Department of the Interior

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For Immediate Release
December 17, 2004
Contact: Office of Communications

Washington, D.C. -- Today, the Bush Administration provided its response to the U.S. Oceans Commission Report. The Administration's response sets forth various initiatives to enhance the use and conservation of our oceans and coasts, improve management of coasts and watershed, and enhance ocean leadership and coordination.

Secretary of the Interior Gale A. Norton, referring to the Administration response, noted:

"Our response to the Oceans Commission Report reflects our commitment to address the challenges facing our oceans. The response reflects a commitment to strengthen collaboration among agencies as well as the need for the federal government to strengthen already strong cooperation with state and local governments, community organizations, scientists and individuals to enhance the management of ocean and coastal resources. The Department of the Interior and its agencies look forward to playing an active role in several of the actions the Administration is announcing today in its response.

"The Department of the Interior has extensive ocean-related responsibilities. These responsibilities include the National Park Service's management of 5,000 miles of beaches, coral reefs, kelp forests, glaciers and other coastal resources, including 74 coastal parks encompassing 34 million acres; the U.S. Fish and Wildlife Service's management of 169 coastal and island wildlife refuges; the Minerals Management Service's oversight of nearly 1.8 billion underwater acres of outer continental shelf lands; and the U.S. Geological Survey's extensive scientific research.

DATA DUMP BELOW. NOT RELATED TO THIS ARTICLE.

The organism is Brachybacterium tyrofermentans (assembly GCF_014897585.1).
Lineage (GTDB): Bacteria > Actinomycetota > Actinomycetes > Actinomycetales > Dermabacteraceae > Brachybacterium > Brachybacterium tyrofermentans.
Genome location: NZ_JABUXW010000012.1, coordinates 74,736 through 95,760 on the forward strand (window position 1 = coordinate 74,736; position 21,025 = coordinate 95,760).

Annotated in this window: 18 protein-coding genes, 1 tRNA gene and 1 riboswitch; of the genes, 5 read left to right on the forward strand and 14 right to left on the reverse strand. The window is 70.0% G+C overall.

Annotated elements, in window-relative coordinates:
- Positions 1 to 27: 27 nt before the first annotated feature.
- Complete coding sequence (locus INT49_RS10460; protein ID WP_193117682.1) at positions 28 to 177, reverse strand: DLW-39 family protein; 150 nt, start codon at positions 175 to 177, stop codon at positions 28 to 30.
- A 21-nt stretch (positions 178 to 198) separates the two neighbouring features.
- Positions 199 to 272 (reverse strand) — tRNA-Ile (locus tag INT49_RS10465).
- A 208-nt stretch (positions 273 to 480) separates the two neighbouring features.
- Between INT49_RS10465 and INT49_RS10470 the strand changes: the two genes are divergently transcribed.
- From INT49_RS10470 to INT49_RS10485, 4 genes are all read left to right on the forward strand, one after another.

"As part of our ongoing and highly successful cooperative conservation efforts, we have already begun to address several of the recommendations of the Commission. For example, Interior is honored to co-chair the U.S. Coral Reef Task Force and work cooperatively on coral reef protection, conservation and research. Since 1994, through its Coastal Program, the U.S. Fish and Wildlife Service and its more than 300 partner groups have protected more than one million acres and restored over 100,000 acres of wetlands and other coastal areas. In addition, the U.S. Geological Survey is studying the effect that mercury, pesticide runoff, and marine debris have on our oceans and the organisms that inhabit in them.

"We look forward to continuing and expanding on this vital work."

For more information on Interior's ocean and costal related activities and accomplishments, visit For more information on the Bush Administration response, visit or